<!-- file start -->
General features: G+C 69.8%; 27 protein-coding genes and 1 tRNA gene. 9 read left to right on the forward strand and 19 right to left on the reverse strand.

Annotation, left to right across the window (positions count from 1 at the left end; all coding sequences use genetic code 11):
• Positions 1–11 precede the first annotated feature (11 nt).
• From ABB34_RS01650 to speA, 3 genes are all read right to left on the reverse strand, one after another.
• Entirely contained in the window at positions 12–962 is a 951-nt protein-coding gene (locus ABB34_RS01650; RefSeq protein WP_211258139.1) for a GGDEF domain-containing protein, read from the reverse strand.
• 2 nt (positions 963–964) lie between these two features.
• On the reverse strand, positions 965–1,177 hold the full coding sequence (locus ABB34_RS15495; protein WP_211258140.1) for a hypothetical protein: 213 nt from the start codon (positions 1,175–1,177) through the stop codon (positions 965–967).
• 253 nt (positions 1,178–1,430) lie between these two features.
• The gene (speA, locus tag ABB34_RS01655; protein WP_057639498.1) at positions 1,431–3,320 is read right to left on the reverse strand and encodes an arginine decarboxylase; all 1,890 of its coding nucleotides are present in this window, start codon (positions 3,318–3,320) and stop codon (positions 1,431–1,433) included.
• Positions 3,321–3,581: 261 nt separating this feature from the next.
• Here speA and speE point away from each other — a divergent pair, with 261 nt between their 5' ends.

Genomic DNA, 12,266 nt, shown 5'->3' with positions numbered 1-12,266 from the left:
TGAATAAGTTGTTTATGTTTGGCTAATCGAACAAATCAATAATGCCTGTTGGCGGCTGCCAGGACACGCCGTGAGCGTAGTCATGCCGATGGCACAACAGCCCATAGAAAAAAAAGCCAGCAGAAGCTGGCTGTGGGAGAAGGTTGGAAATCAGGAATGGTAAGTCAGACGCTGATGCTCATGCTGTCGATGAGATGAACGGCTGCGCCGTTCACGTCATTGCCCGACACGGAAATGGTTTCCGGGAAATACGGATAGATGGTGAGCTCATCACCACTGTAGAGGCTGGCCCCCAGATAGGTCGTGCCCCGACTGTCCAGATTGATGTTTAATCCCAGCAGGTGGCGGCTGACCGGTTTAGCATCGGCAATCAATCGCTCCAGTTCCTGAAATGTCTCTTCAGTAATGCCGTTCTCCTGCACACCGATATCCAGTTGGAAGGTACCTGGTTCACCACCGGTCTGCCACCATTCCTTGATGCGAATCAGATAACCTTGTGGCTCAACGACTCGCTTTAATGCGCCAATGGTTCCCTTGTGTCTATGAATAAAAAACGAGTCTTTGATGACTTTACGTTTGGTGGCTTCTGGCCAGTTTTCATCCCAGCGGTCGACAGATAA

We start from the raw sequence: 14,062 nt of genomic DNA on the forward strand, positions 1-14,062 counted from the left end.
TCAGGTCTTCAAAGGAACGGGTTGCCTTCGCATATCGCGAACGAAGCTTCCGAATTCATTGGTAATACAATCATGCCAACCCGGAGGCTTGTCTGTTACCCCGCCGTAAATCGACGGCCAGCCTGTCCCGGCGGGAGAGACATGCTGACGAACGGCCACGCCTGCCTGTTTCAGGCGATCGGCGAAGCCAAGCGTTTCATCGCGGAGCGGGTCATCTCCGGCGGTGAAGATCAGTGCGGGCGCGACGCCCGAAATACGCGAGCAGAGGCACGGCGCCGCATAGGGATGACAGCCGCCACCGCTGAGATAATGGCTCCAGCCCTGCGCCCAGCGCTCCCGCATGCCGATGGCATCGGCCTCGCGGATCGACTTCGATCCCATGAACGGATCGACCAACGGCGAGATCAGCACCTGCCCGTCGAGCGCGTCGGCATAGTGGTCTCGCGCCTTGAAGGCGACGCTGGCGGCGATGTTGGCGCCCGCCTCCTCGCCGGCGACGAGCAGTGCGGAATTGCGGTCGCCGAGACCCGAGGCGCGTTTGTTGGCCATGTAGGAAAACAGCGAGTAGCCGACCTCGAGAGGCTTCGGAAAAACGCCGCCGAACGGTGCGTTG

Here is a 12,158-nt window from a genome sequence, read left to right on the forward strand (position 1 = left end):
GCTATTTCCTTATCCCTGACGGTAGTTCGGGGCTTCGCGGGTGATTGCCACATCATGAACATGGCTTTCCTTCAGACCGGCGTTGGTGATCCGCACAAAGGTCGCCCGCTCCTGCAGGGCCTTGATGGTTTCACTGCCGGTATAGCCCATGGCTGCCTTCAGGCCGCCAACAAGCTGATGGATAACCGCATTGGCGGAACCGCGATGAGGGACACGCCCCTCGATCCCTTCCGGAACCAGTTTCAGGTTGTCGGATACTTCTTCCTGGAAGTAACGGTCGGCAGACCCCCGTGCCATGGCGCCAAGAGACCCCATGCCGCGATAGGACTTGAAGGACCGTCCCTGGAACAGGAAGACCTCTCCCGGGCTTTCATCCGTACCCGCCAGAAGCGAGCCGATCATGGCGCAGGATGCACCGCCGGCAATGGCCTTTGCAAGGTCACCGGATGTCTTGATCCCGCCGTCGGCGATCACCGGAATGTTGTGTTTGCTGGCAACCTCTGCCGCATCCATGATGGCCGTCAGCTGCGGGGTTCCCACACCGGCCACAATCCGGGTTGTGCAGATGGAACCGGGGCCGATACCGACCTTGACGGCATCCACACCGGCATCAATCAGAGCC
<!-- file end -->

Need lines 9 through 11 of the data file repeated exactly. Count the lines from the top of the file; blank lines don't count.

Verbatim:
• The gene (speA, locus tag ABB34_RS01655; protein WP_057639498.1) at positions 1,431–3,320 is read right to left on the reverse strand and encodes an arginine decarboxylase; all 1,890 of its coding nucleotides are present in this window, start codon (positions 3,318–3,320) and stop codon (positions 1,431–1,433) included.
• Positions 3,321–3,581: 261 nt separating this feature from the next.
• Here speA and speE point away from each other — a divergent pair, with 261 nt between their 5' ends.